Crop Breeding: Renewing the Global Commitment
Creating a Sustainable Food Future, Installment Sevenby , and -
Installment 7 of Creating a Sustainable Food Future explores improvements in crop breeding that have the potential to boost yields, including marker-assisted breeding, genomics-assisted breeding, and advancements in less-studied “orphan” crops.
This working paper concludes with a series of recommendations on how to accelerate yield gains through these approaches.
The world needs to close a 69 percent gap between the crops produced in 2006 and the crops the world is on a course to need by 2050. Assuming the present course of diets, population growth, and rates of food loss and waste, crop yields will need to grow one third more in the coming 44 years than they did in the previous 44 years to avoid net expansion of harvested cropland. Achieving this yield growth will be a major challenge. Crop yield growth rates have been high since the 1960s, and farmers in many places are already using more than enough water and fertilizer inputs. At the same time, climate change is adding new stress that could lower yields in many agricultural regions.
Breeding crops to produce more food is a core method of boosting yields. While farmers have been breeding crops since the dawn of agriculture, breeding by scientists became common only during the past century. Much of the public debate about crop breeding over the past few decades has focused on genetically modified organisms (GMOs). Genetic modification (GM) involves inserting specific genes—often from a different species—into the genomes of a target plant. This approach differs from conventional plant breeding, which involves crossbreeding variants of closely related species through sexual reproduction. Two GM traits have dominated the market to date: resistance to the herbicide glyphosate, and resistance to some pests through the production of a natural insecticide known as “Bt.”
The benefits and challenges of genetically modified crops have attracted enormous public attention, primarily around four issues: food safety, toxicity and pest resistance, crop yield effects, and shifts in profits and control to major corporations. Although the merits of existing GM crops can be debated, GM technology may offer other useful potential benefits, particularly traits that help crops resist diseases that cannot be addressed by any other means.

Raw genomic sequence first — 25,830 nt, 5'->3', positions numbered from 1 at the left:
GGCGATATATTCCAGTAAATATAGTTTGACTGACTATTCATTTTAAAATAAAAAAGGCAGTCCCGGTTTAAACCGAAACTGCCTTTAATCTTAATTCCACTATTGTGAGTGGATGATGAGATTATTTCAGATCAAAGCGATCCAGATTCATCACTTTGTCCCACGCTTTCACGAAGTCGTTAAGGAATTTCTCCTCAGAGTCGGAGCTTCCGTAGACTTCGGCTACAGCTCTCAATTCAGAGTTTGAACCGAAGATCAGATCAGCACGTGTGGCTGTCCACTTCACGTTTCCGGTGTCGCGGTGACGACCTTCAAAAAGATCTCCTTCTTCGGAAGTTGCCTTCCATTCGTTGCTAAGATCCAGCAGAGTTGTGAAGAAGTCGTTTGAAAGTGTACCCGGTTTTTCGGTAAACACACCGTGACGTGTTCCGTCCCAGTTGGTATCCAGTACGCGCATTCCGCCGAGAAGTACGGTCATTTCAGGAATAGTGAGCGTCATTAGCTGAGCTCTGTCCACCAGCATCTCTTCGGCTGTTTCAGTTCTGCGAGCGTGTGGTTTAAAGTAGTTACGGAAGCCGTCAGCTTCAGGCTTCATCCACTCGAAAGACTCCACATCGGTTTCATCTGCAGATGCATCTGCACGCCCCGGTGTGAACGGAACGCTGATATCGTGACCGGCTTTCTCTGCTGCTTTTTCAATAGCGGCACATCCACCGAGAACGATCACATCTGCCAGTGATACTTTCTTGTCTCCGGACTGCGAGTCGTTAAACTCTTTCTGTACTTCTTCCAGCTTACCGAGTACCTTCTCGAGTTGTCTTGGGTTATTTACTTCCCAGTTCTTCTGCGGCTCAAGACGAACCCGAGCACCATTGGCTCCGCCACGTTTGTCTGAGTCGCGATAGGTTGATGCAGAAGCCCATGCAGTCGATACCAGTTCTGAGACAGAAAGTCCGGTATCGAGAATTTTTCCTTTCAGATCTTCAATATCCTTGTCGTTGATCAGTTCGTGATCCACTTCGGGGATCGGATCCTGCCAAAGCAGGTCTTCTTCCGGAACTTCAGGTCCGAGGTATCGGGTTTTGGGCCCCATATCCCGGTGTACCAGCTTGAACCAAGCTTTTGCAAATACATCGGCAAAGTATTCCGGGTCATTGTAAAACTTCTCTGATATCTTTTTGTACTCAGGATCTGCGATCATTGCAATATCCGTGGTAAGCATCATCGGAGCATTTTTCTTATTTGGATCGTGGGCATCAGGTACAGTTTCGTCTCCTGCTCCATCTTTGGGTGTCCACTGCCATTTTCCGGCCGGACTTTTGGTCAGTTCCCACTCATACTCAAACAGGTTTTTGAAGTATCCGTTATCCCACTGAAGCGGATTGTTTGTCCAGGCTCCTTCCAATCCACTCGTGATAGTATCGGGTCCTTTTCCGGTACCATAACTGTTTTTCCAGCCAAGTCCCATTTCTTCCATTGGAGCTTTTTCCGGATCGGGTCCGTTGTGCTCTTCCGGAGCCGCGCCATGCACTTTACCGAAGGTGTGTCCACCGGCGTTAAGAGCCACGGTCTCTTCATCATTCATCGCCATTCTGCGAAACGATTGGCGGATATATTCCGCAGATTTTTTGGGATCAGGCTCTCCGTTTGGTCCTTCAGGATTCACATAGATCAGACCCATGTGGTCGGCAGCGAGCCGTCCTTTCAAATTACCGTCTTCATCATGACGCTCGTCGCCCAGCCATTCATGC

Despite the public attention to GM crops, conventional breeding has been and will probably continue to be the dominant means of increasing crop yields for the foreseeable future. Although some ambitious GM research programs are trying to alter complicated gene combinations, GM technology currently aims at traits controlled by a single gene or a small number of genes. Yet most traits that lead to higher yields result from a large number of genes and their interactions with environmental factors. It is through conventional methods that breeders can affect such a large number of genes.
Recent advances in molecular biology are assisting conventional breeding and have the potential to accelerate yield gains. One advance is marker-assisted breeding, which involves mapping portions of plant DNA associated with agronomically useful traits. Mapping makes it possible to screen a large population of seedlings quickly to determine which have the desired gene combinations without having to sow large numbers of seeds or wait for individual plants to grow. This method allows breeders to skip cycles of crossing individuals, thereby realizing yield improvements more quickly. Another advance is genomics-assisted breeding, which applies DNA sequencing and mapping to the complete set of DNA within a single cell of a plant. Genomics holds the promise of unveiling the complex combinations of genes that confer desirable crop traits, thereby enabling breeders to screen for plants that have them and saving research time. Both marker assistance and genomics work within conventional breeding programs.